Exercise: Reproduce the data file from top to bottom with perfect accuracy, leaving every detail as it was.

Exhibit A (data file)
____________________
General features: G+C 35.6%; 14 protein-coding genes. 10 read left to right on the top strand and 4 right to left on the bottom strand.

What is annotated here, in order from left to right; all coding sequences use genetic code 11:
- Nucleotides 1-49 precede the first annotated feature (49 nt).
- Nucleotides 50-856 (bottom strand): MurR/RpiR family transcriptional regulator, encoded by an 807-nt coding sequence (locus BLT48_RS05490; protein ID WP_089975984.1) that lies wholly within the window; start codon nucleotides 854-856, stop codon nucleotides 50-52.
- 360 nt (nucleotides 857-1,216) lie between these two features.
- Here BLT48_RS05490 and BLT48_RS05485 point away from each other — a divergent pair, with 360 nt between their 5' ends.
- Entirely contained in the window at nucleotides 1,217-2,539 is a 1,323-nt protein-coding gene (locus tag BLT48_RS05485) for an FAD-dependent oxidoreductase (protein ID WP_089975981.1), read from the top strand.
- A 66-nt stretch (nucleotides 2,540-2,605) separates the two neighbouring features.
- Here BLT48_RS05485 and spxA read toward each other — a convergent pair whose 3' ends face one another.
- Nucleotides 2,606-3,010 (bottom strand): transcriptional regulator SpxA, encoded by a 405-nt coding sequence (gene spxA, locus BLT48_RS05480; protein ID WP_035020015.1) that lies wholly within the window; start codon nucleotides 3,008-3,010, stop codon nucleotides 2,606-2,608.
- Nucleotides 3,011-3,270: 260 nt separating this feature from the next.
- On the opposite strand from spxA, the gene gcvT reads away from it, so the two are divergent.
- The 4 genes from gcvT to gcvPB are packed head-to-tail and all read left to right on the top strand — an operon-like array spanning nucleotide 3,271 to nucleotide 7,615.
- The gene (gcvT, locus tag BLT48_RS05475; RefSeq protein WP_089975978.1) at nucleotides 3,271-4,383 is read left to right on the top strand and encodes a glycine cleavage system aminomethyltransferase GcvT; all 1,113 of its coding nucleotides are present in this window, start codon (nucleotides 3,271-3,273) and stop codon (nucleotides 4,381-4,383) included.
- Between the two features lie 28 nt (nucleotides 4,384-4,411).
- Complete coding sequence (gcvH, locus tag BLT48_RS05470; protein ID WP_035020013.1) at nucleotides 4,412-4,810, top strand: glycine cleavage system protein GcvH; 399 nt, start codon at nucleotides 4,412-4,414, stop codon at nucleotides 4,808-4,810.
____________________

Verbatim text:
General features: G+C 35.6%; 14 protein-coding genes. 10 read left to right on the top strand and 4 right to left on the bottom strand.

What is annotated here, in order from left to right; all coding sequences use genetic code 11:
- Nucleotides 1-49 precede the first annotated feature (49 nt).
- Nucleotides 50-856 (bottom strand): MurR/RpiR family transcriptional regulator, encoded by an 807-nt coding sequence (locus BLT48_RS05490; protein ID WP_089975984.1) that lies wholly within the window; start codon nucleotides 854-856, stop codon nucleotides 50-52.
- 360 nt (nucleotides 857-1,216) lie between these two features.
- Here BLT48_RS05490 and BLT48_RS05485 point away from each other — a divergent pair, with 360 nt between their 5' ends.
- Entirely contained in the window at nucleotides 1,217-2,539 is a 1,323-nt protein-coding gene (locus tag BLT48_RS05485) for an FAD-dependent oxidoreductase (protein ID WP_089975981.1), read from the top strand.
- A 66-nt stretch (nucleotides 2,540-2,605) separates the two neighbouring features.
- Here BLT48_RS05485 and spxA read toward each other — a convergent pair whose 3' ends face one another.
- Nucleotides 2,606-3,010 (bottom strand): transcriptional regulator SpxA, encoded by a 405-nt coding sequence (gene spxA, locus BLT48_RS05480; protein ID WP_035020015.1) that lies wholly within the window; start codon nucleotides 3,008-3,010, stop codon nucleotides 2,606-2,608.
- Nucleotides 3,011-3,270: 260 nt separating this feature from the next.
- On the opposite strand from spxA, the gene gcvT reads away from it, so the two are divergent.
- The 4 genes from gcvT to gcvPB are packed head-to-tail and all read left to right on the top strand — an operon-like array spanning nucleotide 3,271 to nucleotide 7,615.
- The gene (gcvT, locus tag BLT48_RS05475; RefSeq protein WP_089975978.1) at nucleotides 3,271-4,383 is read left to right on the top strand and encodes a glycine cleavage system aminomethyltransferase GcvT; all 1,113 of its coding nucleotides are present in this window, start codon (nucleotides 3,271-3,273) and stop codon (nucleotides 4,381-4,383) included.
- Between the two features lie 28 nt (nucleotides 4,384-4,411).
- Complete coding sequence (gcvH, locus tag BLT48_RS05470; protein ID WP_035020013.1) at nucleotides 4,412-4,810, top strand: glycine cleavage system protein GcvH; 399 nt, start codon at nucleotides 4,412-4,414, stop codon at nucleotides 4,808-4,810.